The purpose of the study was to study the activity of the phytoestrogen genistein (GEN) act- ing on FSHR and LHR in rat ovaries with polycystic ovary syndrome (PCOS). Sixty rats were di- vided into six groups. Rats in the dose group received genistein at a concentration of either 5 (low genistein dose group, L-gen), 10 (middle genistein dose group, M-Gen) or 20 (high genistein dose group, H-Gen) mg per kg of body weight per day. Estrogen group (EG, received 0.5 mg/kg Dieth- ylstilbestrol). Concentration of sex hormones in serum was quantified by enzyme-linked immuno- sorbent assay (ELISA). Expressions of follicle-stimulating hormone receptor (FSHR) and lutein- izing hormone receptor (LHR) protein were determined by immunohistochemistry. Treatment with genistein resulted in a strong stimulation of the concentration of sex hormone in serum. The concentration of progesterone and FSH was signiﬁcantly higher in H-Gen when compared to the PCOS model control group (MG) (P < 0.01). In contrast, the concentration of testosterone, LH and the ratio of LH/FSH decreased in GEN treatment groups compared to MG, the effect was statistically significant, tested by the ANOVA test (p<0.01). For hormone receptor activity, treat- ment with genistein resulted in an improvement of ovarian function with LHR protein expression being enhanced and FSHR protein expression being suppressed. Our results demonstrate that Genistein played a significant role in regulating FSH and LH receptor expression to improve perimenopausal ovarian and uterine function.
In this investigation, the effects of genistein (GEN) on the expression of steroidogenic genes such as steroidogenic acute regulatory protein (StAR), side-chain cleavage enzymes (P450scc) and cytochrome P450 aromatase (CYP19) were assessed. For this study, forty young female Sprague Dawley (SD) rats at aged 2-3 months (200±20 g) and forty aged female SD rats aged 10-12 months (490±20 g) were selected. Also, based on weight they were divided into a negative control group (NC), three different GEN dose groups, which received GEN of 15, 30, 60 mg/kg, and a positive control group (PC). The experiment lasted 30 days. Concentrations of serum hormones were determined by Enzyme-linked immunosorbent assay (ELISA). Gene and protein expressions of StAR, P450scc and CYP19 were determined by Real-Time PCR and western blot techniques. It was observed that 30-60 mg/kg GEN could increase the expression of androgen generating key enzymes in the young rat ovary. GEN also significantly increased progesterone and E2 levels in the serum of aged rats and reduced the levels of LH and FSH in the serum of both young and aged rats. Compared with young rats, the effect of GEN on the ovary of aged rats was stronger and a lower dose of GEN (15 mg/kg) showed an obvious effect on these indicators. GEN influenced both estrogen level and indicators associated with estrogen and androgen transformation processes, which indicates that GEN can impair the growth and maturation of the ovary.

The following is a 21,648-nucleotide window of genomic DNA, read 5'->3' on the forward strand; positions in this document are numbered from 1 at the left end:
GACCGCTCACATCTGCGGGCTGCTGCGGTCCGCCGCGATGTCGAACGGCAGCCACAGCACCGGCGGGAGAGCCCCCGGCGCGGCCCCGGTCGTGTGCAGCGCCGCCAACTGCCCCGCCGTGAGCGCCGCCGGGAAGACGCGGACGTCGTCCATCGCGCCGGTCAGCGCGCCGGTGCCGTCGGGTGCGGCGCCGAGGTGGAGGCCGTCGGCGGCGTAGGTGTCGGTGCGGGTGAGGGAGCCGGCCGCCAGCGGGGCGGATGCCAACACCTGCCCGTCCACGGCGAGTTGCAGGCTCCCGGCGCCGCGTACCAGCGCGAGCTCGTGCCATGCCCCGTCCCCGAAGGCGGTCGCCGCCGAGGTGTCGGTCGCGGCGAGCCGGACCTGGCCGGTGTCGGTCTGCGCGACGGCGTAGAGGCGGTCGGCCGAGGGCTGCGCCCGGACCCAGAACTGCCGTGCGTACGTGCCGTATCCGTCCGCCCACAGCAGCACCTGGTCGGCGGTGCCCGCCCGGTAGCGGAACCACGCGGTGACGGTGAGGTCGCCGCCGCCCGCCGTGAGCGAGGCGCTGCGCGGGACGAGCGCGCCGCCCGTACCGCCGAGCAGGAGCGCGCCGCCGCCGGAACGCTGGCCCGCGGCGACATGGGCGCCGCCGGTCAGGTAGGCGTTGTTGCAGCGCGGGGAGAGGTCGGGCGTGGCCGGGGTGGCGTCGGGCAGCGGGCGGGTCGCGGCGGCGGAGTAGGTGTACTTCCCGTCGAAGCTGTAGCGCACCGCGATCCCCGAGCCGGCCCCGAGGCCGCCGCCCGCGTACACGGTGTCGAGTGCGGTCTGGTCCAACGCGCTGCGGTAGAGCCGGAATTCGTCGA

Senecavirus A (SVA) the only member of the Senecavirus genus within the Picornaviridae family, is an emerging pathogen causing swine idiopathic vesicular disease and epidemic transient neonatal losses. Here, SVA strain (CH-HNKZ-2017) was isolated from a swine farm exhibiting vesicular disease in Henan Province of Central China. A phylogenetic analysis based on complete genome sequence indicated that CH-HNKZ-2017 was closely related to US-15-40381IA, indica- ting that a new SVA isolate had emerged in China.
Sapelovirus A (SV-A) is a positive-sense single-stranded RNA virus which is associated with acute diarrhea, pneumonia and reproductive disorders. The virus capsid is composed of four proteins, and the functions of the structural proteins are unclear. In this study, we expressed SV-A structural protein VP1 and studied its antigenicity and immunogenicity. SDS-PAGE analysis revealed that the target gene was expressed at high levels at 0.6 mM concentration of IPTG for 24 h. The mouse polyclonal antibody against SV-A VP1 protein was produced and reached a high antiserum titer (1: 2,048,000). Immunized mice sera with the recombinant SV-A VP1 protein showed specific recognition of purified VP1 protein by western blot assay and could recognize native SV-A VP1 protein in PK-15 cells infected with SV-A by indirect immunofluorescence assay. The successfully purified recombinant protein was able to preserve its antigenic determinants and the generated mouse anti-SV-A VP1 antibodies could recognize native SV-A, which may have the potential to be used to detect SV-A infection in pigs.